Synopsis by Hal Erickson
George McManus' long-running domestic comic strip Bringing Up Father was brought to the screen by William Randolph Hearst's Cosmopolitan Pictures. Reportedly, Hearst had approached vaudeville's Three Keatons (Joe, Myra and young Buster) to star in this project back in 1916, but Joe Keaton hated films and turned the newspaper mogul down flat. This 1928 film stars J. Farrell McDonald and Polly Moran as nouveau riche Irish-Americans Jiggs and Maggie, with Gertrude Olmstead as their pretty daughter Ellen. Despite his wealth, Jiggs prefers keeping company with his old drinking buddies at the greasy-spoon emporium owned by Dinty Moore (Jules Cowles), but social-climbing Maggie has loftier ambitions, among them a wealthy marriage between Ellen and a hand-kissing Count (Andres de Segurola). With Jiggs' covert help, Ellen is able to spend her time with her true love Dennis (Grant Withers), leading to a wealth of farcical complications. The magnificent Marie Dressler is wasted in the comparatively minor role of Dinty Moore's wife Annie, a role created solely for the purpose of reteaming Dressler with her Callahans and the Murphys cohort Polly Moran.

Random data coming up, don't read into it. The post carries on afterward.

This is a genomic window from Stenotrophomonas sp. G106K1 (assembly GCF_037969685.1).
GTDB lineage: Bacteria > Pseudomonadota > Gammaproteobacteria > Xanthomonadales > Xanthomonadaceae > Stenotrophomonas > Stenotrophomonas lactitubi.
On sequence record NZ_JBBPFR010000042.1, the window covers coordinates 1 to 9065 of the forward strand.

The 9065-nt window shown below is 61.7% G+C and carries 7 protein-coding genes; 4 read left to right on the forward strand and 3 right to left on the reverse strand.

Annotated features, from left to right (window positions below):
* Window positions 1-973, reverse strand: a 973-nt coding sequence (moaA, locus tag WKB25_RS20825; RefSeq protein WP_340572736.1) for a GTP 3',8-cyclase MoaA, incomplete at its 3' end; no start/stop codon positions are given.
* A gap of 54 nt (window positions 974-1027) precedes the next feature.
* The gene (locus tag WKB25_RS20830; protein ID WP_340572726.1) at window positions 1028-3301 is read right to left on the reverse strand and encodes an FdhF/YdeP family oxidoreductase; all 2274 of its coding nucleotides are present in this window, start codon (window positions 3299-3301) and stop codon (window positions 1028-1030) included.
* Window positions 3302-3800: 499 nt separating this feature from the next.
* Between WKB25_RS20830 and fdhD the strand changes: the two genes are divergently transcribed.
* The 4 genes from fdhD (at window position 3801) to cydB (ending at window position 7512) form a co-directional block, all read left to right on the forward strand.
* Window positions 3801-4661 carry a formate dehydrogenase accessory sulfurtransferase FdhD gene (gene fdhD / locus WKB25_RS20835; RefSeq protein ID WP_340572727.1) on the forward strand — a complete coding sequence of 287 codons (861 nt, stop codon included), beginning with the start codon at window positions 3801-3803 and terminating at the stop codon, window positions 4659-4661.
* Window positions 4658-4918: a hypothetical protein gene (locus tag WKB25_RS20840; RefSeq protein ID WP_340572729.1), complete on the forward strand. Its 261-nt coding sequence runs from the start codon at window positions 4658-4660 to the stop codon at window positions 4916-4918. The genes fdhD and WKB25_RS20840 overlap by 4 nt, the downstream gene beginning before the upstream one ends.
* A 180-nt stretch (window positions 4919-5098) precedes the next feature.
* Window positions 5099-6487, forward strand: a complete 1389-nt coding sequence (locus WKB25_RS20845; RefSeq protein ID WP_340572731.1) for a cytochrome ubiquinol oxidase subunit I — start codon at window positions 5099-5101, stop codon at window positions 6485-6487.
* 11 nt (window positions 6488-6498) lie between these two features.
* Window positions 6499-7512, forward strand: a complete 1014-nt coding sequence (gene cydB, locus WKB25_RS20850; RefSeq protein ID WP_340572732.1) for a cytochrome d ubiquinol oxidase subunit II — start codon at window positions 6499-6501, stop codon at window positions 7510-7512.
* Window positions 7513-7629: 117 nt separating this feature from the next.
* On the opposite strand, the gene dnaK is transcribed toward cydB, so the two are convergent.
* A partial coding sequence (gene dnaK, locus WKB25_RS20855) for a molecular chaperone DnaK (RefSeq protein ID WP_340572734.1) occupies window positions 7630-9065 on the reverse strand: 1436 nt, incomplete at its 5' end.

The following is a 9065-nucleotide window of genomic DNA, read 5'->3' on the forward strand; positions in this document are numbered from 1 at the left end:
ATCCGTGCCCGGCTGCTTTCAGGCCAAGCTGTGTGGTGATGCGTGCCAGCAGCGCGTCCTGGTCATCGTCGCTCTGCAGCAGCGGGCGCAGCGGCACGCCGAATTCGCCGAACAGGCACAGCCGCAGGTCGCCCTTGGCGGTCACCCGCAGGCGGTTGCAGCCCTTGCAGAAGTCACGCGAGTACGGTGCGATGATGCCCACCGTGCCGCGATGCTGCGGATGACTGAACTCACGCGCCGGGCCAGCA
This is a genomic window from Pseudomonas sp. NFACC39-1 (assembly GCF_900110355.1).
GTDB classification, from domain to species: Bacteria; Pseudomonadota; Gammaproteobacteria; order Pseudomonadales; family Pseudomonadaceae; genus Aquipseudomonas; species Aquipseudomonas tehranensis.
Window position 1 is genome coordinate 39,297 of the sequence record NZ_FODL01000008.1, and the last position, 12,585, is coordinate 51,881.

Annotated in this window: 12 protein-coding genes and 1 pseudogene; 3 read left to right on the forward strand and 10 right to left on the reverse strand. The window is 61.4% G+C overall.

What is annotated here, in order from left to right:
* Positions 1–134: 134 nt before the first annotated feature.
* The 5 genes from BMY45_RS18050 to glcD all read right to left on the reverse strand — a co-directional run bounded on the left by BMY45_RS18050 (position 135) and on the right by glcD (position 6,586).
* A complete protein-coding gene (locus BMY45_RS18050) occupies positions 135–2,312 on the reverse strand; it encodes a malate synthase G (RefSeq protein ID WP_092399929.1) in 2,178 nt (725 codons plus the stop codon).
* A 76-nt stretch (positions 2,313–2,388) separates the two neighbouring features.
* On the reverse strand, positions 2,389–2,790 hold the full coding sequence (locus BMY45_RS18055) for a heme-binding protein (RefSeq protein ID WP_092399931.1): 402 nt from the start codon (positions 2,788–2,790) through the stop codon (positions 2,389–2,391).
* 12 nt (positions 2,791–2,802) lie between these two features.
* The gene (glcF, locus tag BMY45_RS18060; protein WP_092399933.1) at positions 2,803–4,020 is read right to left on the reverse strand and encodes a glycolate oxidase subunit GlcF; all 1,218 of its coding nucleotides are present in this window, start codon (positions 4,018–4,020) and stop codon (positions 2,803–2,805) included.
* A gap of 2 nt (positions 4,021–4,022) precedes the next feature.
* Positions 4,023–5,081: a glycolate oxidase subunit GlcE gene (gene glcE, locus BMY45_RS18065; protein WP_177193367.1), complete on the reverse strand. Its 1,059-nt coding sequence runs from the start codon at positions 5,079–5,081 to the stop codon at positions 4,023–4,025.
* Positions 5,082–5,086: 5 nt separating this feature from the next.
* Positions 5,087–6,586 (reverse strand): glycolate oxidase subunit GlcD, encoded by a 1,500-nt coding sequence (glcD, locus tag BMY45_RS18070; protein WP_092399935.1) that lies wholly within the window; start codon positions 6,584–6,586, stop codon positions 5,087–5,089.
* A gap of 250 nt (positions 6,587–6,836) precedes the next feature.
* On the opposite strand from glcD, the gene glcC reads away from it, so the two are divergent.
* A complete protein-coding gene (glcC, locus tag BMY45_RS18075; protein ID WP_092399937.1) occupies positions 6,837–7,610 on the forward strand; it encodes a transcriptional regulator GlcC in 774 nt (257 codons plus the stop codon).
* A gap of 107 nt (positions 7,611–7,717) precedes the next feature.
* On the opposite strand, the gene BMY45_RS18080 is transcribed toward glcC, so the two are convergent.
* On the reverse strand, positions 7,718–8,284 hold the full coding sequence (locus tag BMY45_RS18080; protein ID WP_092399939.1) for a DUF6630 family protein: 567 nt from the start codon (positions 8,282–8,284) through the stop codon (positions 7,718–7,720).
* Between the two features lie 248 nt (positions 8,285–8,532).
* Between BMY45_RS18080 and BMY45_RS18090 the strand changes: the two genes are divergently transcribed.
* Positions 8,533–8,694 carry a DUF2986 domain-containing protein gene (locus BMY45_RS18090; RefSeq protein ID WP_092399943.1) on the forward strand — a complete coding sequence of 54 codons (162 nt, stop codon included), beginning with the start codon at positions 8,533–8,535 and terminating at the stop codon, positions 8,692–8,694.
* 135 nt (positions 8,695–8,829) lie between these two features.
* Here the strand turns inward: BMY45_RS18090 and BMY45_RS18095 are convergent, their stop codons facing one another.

daughter, family-disapproval, forbidden-love, friendship, love, nouveau-riche, romance, social-climber, upward-mobility